Tobin tax would raise volatility, not revenue
EU’s proposed financial transaction tax is unlikely to produce much revenue and may have harmful effects on market volatility, experts say
The EU’s proposed financial transaction tax, nick named the Tobin tax, is unlikely to generate much revenue and may have harmful effects on market volatility, according to a number of analysts. Critics also point out that the tax would have to be implemented globally to be successful and avoid regulatory arbitrage. “Such a tax is likely to have a negative impact for exchanges – trading value will go down. If a transfer tax is implemented, then to be effective it will need to have a wide ambit or banks will try to avoid it. It is particularly important for the UK to be part of the scheme,” says Olaf Kayser, an analyst at Landesbank Baden-Württemberg.
José Manuel Barroso proposed the tax on financial transactions to help rebuild public finances across the eurozone, calling the implementation of such a tax “a question of fairness.”
“It is time for the financial sector to make a contribution back to society,” said Barroso.
The tax would levy a percentage on all financial transactions conducted in the European Union. It has received some noisy public support.
Barroso stated that the proposed tax would raise around €55 billion a year in revenue by levying 0.1% on stock and bond transfers and 0.01% on derivatives. A European Commission study found that such a tax could dent EU GDP by as much as 1.76%.
Investors reacted poorly to French-German talks regarding a tax in August, with NYSE Euronext dropping some 8% in response.
Such taxes often draw criticism for their potential to reduce profits in the banking sector and that they might also encourage financial institutions to divert business away from jurisdictions that apply them.
A similar tax was implemented in Sweden in 1984 with disappointing results. Tax revenues were far lower than had been expected (on average the revenue was less than 5% of the projections) and the tax caused a noticeable decline in trading volumes. The tax was abolished in 1991, deemed a failure.
The Swedish experience suggests that a financial transaction tax may not have the revenue raising effect that Barroso hopes. Indeed, new research put out today by Credit Suisse indicates that the long-term annual decline in GDP that will result from the tax will amount to €62 billion – about €5 billion more than it is projected to raise.
According to Sam Bowman – head of research at free-market think-tank The Adam Smith Institute – to think of a Tobin tax as a revenue increasing measure is to misunderstand its purpose.
“James Tobin always rejected the money-raising efficacy of a financial transaction tax. Such taxes will cause huge reductions in trade volume, meaning they are not an effecting revenue creating measure,” says Bowman.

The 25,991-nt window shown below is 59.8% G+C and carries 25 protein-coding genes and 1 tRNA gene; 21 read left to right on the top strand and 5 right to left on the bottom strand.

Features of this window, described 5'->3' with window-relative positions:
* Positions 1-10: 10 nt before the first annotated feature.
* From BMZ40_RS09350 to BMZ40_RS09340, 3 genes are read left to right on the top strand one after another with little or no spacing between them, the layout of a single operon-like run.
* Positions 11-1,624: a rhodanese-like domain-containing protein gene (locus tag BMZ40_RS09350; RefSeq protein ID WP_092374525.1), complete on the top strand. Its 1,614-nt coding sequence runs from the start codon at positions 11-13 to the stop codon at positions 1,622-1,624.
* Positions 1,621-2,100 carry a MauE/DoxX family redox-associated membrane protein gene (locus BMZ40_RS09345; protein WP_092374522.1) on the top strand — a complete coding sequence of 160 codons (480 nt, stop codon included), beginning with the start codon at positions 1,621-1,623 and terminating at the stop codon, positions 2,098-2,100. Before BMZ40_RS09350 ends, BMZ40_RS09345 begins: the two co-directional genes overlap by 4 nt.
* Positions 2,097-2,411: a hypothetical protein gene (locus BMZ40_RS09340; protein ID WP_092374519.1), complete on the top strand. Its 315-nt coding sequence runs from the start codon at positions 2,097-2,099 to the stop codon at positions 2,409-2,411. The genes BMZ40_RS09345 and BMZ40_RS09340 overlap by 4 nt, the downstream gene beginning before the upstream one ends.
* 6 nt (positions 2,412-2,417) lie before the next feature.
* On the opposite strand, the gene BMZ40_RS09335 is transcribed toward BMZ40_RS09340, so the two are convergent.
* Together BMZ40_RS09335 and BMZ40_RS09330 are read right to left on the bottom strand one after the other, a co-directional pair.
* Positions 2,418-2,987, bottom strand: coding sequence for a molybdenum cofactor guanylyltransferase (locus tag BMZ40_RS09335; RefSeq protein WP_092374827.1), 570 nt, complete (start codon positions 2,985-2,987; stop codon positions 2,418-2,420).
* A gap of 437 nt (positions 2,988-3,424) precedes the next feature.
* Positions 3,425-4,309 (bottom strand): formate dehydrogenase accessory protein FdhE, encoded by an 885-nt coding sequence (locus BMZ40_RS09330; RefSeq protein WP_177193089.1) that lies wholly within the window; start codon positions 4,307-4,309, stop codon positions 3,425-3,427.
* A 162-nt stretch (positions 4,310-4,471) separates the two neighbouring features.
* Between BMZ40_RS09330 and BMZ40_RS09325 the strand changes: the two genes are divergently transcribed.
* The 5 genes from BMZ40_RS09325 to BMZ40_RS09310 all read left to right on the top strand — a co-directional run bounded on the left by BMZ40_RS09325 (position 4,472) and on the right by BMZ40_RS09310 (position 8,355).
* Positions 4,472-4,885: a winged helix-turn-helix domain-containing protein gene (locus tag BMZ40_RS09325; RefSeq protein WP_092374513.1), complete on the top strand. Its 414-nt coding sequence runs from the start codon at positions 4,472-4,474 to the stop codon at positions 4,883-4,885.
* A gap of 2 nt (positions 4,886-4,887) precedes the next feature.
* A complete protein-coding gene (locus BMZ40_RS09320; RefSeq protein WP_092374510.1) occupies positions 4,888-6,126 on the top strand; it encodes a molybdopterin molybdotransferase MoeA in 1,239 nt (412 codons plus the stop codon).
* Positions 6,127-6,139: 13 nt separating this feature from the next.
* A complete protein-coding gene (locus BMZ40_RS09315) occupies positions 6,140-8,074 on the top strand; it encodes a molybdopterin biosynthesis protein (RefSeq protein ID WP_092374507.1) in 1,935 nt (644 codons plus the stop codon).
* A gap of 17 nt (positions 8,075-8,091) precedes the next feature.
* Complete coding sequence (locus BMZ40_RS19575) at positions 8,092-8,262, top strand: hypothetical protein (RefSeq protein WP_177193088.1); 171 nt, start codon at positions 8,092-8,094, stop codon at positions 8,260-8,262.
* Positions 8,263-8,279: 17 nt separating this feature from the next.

Rather, Tobin’s idea was to use such a tax on FX trades to reduce the level of volatility in the market. Bowman also disputes the efficacy of a transaction tax in keeping volatility low, saying that such a tax is more likely to increase market volatility.
“Whenever you make a spot trade, you tend towards a fundamental, real-world price. You ‘win’ in the trade by getting closet towards that price. The more trades that are conducted, the more accurate a representation you get of the actual real-world value of a commodity being traded. A transaction tax reduces the number of transactions being made, therefore meaning that you get a less accurate representation of its value, leading to increased volatility.”
If Bowman’s analysis is accurate, then there is no logical reason to implement a financial transactions tax. It will harm bank profitability and cause financial institutions to move their operations to other jurisdictions, while simultaneously increasing the level of volatility in the market.
However, not all experts agree.
Christophe Nijdam, an analyst at AlphaValue, is in favour of a transaction tax. He argues that only high-frequency traders would feel the sting.
“The institutions whose profitability will be most affected are those dealing in high frequency trading. Even if the tax encourages businesses to move away from the EU – which I find unlikely, we have yet to see such an exodus from London to Switzerland despite more favourable Swiss tax laws – this may not be the end of the world. HFT can bring negative externalities to the general public, having the potential to increase systemic risk,” says Nijdam.
In contrast, Credit Suisse estimates around 40% of London Stock Exchange volume derives from HFT transactions.
The consensus is that HFTs will be the hardest hit, likely meaning a damaging effect on market volatility and transaction volume – causing the reality of revenue to undershoot the estimate, just as in Sweden.